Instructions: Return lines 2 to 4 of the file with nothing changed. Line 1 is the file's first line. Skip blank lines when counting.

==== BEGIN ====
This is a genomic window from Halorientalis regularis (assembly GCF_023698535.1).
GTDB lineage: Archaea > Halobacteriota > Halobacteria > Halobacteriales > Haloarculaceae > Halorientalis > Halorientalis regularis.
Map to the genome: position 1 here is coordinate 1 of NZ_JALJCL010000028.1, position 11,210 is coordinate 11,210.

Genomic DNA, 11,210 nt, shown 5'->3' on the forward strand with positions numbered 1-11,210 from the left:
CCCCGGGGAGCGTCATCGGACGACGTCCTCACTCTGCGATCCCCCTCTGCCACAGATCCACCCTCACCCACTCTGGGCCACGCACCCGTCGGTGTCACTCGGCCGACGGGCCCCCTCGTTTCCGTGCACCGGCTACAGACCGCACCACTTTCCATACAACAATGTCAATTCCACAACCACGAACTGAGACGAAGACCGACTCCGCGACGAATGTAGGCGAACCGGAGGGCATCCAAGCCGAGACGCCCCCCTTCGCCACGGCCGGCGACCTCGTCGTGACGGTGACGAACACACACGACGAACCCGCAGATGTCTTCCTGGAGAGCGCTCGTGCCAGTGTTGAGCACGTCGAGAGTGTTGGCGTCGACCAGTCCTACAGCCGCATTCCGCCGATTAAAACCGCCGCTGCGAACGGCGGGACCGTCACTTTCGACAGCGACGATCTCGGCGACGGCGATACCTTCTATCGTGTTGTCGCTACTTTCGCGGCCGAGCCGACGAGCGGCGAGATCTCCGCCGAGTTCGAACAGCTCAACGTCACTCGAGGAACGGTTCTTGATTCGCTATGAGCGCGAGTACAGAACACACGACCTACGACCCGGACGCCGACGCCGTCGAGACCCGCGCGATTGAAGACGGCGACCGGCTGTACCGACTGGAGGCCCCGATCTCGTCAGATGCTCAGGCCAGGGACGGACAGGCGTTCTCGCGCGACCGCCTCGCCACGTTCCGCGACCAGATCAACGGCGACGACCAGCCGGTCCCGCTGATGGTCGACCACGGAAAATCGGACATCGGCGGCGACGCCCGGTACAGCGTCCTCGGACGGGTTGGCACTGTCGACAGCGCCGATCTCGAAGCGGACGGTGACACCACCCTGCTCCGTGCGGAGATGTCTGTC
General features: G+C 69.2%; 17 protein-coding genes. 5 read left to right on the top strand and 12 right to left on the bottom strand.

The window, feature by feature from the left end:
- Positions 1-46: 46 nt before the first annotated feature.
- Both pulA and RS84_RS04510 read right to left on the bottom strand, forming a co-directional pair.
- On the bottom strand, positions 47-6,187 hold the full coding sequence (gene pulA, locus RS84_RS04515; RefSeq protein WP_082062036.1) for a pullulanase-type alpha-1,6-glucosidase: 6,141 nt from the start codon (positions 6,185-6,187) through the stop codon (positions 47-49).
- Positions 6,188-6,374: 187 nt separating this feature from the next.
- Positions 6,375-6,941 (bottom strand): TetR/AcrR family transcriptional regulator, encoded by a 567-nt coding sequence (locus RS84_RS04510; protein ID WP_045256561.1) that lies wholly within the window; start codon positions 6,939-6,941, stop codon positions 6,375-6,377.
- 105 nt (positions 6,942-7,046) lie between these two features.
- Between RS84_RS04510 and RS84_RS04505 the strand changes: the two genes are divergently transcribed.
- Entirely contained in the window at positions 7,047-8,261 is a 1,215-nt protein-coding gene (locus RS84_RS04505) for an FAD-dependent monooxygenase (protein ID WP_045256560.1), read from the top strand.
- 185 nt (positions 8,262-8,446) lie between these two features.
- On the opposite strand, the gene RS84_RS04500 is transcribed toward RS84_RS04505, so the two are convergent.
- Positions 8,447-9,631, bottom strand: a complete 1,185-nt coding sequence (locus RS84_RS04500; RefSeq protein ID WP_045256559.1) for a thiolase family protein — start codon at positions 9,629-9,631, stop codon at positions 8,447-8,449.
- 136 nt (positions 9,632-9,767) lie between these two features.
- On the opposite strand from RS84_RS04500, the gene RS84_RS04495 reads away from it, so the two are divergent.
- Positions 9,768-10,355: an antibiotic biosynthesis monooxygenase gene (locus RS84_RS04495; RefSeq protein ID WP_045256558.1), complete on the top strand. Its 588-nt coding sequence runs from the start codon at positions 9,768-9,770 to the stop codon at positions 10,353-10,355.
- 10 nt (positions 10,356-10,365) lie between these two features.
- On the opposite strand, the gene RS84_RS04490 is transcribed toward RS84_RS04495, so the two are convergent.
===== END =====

GTDB lineage: Archaea > Halobacteriota > Halobacteria > Halobacteriales > Haloarculaceae > Halorientalis > Halorientalis regularis.
Map to the genome: position 1 here is coordinate 1 of NZ_JALJCL010000028.1, position 11,210 is coordinate 11,210.

Genomic DNA, 11,210 nt, shown 5'->3' on the forward strand with positions numbered 1-11,210 from the left: